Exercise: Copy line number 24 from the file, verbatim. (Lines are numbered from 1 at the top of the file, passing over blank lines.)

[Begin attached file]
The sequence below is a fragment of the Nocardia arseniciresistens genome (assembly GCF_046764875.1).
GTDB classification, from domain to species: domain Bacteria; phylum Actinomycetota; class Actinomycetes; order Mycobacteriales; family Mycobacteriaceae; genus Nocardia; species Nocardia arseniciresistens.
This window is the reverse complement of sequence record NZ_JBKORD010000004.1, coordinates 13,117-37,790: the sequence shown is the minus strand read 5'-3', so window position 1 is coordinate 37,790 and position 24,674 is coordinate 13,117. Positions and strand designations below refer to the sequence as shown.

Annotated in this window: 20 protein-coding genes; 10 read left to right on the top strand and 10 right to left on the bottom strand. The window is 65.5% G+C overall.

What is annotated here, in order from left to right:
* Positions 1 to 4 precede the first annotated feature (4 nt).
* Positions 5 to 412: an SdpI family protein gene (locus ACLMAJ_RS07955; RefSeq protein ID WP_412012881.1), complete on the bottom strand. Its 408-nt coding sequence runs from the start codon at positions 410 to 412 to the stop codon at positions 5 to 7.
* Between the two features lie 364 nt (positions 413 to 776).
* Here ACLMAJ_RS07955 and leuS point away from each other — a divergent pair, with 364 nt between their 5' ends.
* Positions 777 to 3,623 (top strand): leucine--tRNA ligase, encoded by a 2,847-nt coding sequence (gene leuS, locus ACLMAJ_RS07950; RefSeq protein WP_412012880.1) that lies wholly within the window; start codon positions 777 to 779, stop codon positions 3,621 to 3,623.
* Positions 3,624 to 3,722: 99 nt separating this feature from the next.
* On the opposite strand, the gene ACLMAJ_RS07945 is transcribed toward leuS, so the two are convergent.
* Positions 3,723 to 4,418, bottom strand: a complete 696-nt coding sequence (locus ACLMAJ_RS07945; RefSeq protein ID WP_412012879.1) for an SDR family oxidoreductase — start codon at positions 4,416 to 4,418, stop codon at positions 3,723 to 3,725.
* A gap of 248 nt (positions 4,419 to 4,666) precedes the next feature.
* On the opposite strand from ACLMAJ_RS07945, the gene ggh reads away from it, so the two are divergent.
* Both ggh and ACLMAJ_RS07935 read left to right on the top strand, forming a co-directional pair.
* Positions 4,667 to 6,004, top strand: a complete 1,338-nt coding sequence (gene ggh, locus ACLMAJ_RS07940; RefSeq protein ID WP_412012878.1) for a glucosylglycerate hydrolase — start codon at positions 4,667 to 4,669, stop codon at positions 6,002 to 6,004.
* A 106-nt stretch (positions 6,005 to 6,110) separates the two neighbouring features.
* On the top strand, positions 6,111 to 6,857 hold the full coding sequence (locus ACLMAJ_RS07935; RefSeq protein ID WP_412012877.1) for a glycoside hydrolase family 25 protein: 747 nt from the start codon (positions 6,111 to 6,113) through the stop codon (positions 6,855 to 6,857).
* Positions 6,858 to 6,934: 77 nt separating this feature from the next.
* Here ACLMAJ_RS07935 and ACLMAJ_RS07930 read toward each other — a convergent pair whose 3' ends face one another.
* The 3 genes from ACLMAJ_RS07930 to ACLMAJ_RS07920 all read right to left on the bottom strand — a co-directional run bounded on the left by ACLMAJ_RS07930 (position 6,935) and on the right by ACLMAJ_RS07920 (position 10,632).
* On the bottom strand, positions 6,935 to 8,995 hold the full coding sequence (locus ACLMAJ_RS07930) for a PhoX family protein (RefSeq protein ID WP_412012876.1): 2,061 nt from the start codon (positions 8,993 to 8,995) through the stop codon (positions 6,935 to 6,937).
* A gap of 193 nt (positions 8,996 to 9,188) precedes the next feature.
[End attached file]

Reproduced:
* A gap of 193 nt (positions 8,996 to 9,188) precedes the next feature.